Piza, Felipe Maia de Toledo; Celi, Leo Anthony; Deliberato, Rodrigo Octavio et al. (2018) Assessing team effectiveness and affective learning in a datathon. Int J Med Inform 112:40-44
Rush, Barret; Celi, Leo Anthony; Stone, David J (2018) Applying machine learning to continuously monitored physiological data. J Clin Monit Comput :
Deliberato, Rodrigo Octavio; Serpa Neto, Ary; Komorowski, Matthieu et al. (2018) An Evaluation of the Influence of Body Mass Index on Severity Scoring. Crit Care Med :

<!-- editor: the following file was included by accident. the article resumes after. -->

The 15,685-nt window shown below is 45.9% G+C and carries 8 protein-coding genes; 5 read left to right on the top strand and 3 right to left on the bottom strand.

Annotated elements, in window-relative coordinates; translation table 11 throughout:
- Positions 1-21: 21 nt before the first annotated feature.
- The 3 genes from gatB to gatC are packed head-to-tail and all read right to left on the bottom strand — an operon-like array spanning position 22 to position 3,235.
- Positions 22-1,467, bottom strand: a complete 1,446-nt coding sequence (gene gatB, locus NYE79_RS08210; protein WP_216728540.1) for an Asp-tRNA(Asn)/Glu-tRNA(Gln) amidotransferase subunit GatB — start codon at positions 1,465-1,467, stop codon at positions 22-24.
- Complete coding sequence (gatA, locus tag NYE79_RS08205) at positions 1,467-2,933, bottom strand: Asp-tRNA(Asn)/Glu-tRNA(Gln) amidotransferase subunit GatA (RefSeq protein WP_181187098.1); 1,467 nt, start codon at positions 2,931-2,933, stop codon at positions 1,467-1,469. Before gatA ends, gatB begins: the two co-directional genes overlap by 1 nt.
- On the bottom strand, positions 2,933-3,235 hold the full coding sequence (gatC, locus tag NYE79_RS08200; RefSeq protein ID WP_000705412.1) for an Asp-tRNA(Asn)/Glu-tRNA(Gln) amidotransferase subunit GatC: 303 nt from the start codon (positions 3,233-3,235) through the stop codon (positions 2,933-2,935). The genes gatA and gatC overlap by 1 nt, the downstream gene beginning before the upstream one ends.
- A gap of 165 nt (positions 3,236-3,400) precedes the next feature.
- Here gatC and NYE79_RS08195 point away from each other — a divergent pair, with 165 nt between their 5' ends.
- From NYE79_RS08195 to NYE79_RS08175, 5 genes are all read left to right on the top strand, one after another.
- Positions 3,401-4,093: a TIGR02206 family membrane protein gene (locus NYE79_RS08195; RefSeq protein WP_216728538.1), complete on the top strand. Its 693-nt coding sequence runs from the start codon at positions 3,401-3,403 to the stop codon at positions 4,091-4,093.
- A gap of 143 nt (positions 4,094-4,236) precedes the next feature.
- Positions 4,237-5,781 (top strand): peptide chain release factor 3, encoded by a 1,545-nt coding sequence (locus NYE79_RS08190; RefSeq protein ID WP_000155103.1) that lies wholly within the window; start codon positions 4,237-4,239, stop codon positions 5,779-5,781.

Rush, Barret; Tyler, Patrick D; Stone, David J et al. (2018) Outcomes of Ventilated Patients With Sepsis Who Undergo Interhospital Transfer: A Nationwide Linked Analysis. Crit Care Med 46:e81-e86
Pollard, Tom J; Johnson, Alistair E W; Raffa, Jesse D et al. (2018) The eICU Collaborative Research Database, a freely available multi-center database for critical care research. Sci Data 5:180178
Feng, Mengling; McSparron, Jakob I; Kien, Dang Trung et al. (2018) Transthoracic echocardiography and mortality in sepsis: analysis of the MIMIC-III database. Intensive Care Med 44:884-892